Floating PV technology is making its first steps in the Balkan region, with companies in Greece, Albania, Romania, and Montenegro investing in new projects.
Greek renewables company Terna Energy is proceeding with realizing the first floating PV plant in the country, a 103 MW project on artificial lake Pournariou in the Arta region in the northwest.
So far, Terna has completed the environmental study, which has been submitted for consultation, and foresees an area of 114.4 hectares, which is 5.6% of the reservoir. The expectation is for a production of 156.2 GWh annually and a CO2 saving of 150,000 tonnes.
The company plans two more floating PV plants, one on lake Kastrakiou (120 MW) and one on lake Stratou (42 MW), while all three projects have a total budget of EUR 170 million.
Apart from Terna, PPC Renewables is another Greek company interested in floating PV technology. So far, it has received permits for 1.9 GW for PV, of which 50 MW are floating projects with the first one to be built on the artificial Polyfytos lake on the Haliacmon river.
Furthermore, German SINN Power plans to showcase the prototype of a floating solar power plant and its hybrid system utilizing wind and wave energy in Crete, while another German company, BayWa, is said to be looking at possible projects for the technology in Greece.
Environmental studies seen as crucial for floating PV growth
Given the sparsity of available land in some regions of the Balkans, floating PV presents an opportunity to grow the renewable sector without sacrificing agriculture and other economic activities. Furthermore, floating PV may save substantial amounts of water as shading reduces evaporation and there is also the fact that floating solar panels are more efficient due to the water’s cooling effect.
On the other hand, some municipalities are against floating PV, since they prefer to maintain the natural state of their region and avoid environmental and aesthetic degradation. There are indications that the lack of sunshine leads to an increase in toxic algae and reduces the amount of deepwater oxygen, affecting flora and fauna and carbon dynamics, which means the covered surface needs to be limited.
This means that proper environmental studies are crucial for the planned projects since they can alleviate much of the unease of the local population and municipalities about the impact by showcasing a rational use of the technology within bounds.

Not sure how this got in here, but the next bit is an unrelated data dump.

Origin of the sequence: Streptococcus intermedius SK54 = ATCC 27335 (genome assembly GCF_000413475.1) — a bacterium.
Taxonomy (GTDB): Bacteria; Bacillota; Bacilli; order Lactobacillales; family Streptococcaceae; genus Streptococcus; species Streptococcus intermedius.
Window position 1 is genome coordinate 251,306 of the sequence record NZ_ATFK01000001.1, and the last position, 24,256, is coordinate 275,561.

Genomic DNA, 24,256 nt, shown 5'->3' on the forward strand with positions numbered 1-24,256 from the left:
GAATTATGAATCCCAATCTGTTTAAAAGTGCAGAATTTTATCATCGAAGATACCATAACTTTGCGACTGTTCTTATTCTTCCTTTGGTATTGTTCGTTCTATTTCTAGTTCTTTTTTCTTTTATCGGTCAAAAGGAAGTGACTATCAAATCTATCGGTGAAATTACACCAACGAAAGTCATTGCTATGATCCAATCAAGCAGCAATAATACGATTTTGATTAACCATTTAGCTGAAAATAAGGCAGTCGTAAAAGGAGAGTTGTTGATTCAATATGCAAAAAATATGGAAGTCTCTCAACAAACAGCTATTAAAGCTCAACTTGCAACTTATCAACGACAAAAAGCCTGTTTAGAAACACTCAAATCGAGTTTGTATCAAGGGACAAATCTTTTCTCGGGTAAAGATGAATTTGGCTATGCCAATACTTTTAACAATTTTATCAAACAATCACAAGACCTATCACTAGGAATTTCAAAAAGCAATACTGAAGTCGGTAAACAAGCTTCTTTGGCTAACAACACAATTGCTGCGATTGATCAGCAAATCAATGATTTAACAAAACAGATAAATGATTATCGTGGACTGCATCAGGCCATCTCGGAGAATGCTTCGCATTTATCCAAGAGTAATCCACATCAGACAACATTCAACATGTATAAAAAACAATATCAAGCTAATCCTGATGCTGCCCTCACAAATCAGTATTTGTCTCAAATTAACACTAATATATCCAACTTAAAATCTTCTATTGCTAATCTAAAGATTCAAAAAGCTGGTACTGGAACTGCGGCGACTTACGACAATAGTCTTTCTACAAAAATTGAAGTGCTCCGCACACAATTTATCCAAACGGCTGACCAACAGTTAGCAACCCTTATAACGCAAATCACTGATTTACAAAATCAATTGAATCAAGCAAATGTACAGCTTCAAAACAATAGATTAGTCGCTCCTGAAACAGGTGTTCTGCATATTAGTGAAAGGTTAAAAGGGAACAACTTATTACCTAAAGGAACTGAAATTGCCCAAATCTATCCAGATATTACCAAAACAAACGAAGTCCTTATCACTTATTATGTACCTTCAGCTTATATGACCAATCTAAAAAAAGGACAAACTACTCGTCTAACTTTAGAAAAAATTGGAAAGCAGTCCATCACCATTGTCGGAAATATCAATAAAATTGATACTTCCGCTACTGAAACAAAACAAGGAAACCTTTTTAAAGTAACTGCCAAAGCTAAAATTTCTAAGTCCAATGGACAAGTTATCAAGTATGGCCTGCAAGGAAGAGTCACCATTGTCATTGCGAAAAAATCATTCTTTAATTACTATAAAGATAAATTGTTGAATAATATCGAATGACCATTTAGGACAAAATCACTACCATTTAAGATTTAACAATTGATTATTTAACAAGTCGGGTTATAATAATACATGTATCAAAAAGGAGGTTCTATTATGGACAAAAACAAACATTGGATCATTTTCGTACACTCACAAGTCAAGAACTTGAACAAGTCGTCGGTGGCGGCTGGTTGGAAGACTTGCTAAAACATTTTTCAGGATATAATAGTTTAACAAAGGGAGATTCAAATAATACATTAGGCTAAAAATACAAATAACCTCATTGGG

Albania, Montenegro and Romania plan forward
It should be noted that apart from Greece, Albania has been a hotspot for floating PVs during recent years. Norwegian green energy company Statkraft already installed the first floating solar power plant in Albania in 2021, on the reservoir of its Banja hydropower plant. However, soon after the commissioning, the facility was severely damaged and partially submerged.
Another floating PV plant project, of 12.9 MW, is underway at the Vau i Dejës hydropower plant reservoir.
In Montenegro, state power utility Elektroprivreda Crne Gore (EPCG) plans to build the first floating solar power plant in the country at its Slano reservoir near the city of Nikšić.
Another company with interest in the sector is Romanian Hidroelectrica, which is developing floating PV plant projects on reservoirs at its hydropower plants.
Global floating PV market to reach 4.8 GW by 2026
Floating photovoltaics are expected to become a quite large new global market by 2026, according to Global Industry Analysts (GIA), which has projected a 4.8 GW deployment by that year.
The market is currently at about 1.6 GW globally, and GIA predicts it would move at a compounded annual growth rate (CAGR) of 33.7% by 2026, reaching 4.8 GW. The Asia-Pacific region is expected to have the largest market share, around 60%, with China the fastest-growing market with a CAGR of 59.4%. The main issue so far is that FPV’s cost is much higher than that of stationary solar panels, said GIA.
At the beginning of 2022, the world’s largest floating PV plant went online in China. Huaneng Power International (HPI) completed the 320 MW facility in Dezhou, in China’s Shandong province. The project is expected to produce around 150 GWh per year. It will be resistant to typhoons and water corrosion, among other harsh environmental factors, said the company.